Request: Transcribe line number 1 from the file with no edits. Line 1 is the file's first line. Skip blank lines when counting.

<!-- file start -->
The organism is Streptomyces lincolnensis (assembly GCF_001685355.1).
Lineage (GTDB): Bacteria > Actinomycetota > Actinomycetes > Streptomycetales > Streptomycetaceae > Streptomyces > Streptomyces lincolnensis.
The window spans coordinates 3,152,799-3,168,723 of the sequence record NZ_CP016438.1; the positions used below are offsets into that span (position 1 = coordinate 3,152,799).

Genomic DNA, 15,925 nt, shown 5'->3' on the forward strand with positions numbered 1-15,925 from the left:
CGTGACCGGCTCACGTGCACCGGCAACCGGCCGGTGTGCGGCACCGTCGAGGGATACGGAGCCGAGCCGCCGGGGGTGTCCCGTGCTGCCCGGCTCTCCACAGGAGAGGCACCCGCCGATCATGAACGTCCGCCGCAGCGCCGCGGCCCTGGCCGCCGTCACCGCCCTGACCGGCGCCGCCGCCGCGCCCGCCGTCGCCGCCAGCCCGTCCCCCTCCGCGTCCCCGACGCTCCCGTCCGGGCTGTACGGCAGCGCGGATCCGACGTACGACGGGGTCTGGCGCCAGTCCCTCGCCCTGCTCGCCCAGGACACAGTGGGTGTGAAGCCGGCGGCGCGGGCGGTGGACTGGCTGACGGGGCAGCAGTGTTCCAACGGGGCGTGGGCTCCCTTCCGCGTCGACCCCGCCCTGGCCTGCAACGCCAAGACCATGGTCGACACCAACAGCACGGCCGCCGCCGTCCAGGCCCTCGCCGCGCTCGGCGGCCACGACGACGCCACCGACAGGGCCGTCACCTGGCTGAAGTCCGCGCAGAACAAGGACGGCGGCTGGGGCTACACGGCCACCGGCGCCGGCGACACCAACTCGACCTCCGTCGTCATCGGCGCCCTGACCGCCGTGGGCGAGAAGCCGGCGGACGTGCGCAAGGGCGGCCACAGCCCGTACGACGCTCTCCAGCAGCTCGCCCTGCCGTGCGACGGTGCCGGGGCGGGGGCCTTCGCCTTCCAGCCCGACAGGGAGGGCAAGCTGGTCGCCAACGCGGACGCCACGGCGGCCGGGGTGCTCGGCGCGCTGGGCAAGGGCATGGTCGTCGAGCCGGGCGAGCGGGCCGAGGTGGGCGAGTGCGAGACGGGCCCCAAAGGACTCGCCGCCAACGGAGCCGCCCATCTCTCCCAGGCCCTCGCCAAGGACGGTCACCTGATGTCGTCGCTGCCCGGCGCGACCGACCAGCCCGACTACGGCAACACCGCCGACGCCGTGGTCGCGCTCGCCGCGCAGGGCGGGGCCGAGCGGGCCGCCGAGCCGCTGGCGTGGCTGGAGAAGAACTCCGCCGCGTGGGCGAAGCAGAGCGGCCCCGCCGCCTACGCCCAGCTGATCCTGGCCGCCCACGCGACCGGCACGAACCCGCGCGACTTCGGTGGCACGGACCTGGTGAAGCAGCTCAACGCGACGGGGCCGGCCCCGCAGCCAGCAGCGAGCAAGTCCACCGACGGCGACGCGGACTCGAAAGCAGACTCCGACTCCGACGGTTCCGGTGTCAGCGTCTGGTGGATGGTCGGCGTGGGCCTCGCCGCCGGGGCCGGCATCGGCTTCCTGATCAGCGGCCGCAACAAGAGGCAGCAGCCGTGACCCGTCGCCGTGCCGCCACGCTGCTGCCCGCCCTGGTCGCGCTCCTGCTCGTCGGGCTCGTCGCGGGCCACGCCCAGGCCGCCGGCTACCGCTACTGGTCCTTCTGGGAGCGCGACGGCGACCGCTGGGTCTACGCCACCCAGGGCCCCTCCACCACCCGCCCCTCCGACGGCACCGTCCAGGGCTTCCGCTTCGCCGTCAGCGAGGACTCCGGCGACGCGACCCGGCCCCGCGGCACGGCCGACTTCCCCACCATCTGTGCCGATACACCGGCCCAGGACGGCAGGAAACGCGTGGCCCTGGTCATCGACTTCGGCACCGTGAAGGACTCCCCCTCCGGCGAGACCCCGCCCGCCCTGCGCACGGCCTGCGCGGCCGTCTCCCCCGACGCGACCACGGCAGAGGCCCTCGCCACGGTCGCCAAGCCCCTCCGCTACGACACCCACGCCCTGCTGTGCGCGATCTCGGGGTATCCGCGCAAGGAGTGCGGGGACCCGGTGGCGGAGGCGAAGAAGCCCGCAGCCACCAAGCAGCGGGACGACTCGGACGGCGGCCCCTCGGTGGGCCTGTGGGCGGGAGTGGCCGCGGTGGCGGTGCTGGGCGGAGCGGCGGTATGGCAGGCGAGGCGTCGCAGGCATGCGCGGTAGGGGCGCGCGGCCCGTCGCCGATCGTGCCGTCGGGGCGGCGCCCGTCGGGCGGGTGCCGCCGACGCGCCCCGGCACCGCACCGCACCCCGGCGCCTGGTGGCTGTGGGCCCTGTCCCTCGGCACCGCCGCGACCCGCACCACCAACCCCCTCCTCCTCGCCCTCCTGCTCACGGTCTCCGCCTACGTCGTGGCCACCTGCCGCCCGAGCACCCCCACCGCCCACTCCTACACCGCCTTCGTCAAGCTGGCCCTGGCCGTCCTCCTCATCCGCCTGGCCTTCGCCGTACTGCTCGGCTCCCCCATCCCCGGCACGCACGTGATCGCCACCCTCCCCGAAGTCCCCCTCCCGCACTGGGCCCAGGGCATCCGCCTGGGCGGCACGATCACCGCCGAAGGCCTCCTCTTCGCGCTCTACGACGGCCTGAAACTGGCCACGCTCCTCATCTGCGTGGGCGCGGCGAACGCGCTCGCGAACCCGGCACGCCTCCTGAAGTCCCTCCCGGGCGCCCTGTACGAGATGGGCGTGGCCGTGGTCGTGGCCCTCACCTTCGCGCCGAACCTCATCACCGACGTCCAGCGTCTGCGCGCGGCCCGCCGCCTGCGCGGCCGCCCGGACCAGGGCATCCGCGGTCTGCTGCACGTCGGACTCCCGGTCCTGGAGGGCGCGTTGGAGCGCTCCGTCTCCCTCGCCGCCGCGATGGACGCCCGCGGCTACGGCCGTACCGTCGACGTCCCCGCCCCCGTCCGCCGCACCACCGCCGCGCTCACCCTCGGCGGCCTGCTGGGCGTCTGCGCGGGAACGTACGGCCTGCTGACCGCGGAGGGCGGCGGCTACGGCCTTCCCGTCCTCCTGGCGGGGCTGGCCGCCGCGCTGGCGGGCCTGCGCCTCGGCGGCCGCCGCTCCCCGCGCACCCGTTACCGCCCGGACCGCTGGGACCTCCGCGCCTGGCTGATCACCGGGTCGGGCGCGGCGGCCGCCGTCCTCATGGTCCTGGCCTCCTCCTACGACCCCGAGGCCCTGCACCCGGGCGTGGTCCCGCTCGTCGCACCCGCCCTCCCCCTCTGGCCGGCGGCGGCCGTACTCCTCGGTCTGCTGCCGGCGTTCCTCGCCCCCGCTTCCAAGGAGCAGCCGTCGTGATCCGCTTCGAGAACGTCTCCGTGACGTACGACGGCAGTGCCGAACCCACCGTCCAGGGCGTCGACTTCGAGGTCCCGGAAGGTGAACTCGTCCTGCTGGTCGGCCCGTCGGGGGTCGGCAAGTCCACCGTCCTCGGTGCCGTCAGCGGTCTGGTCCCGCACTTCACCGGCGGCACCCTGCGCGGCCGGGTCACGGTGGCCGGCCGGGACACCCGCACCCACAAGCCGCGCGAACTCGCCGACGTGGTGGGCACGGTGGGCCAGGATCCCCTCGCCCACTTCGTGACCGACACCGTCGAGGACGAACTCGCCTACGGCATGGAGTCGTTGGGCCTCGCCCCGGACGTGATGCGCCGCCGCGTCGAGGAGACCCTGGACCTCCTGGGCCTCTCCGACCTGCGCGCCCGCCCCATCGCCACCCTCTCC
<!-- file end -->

The organism is Streptomyces lincolnensis (assembly GCF_001685355.1).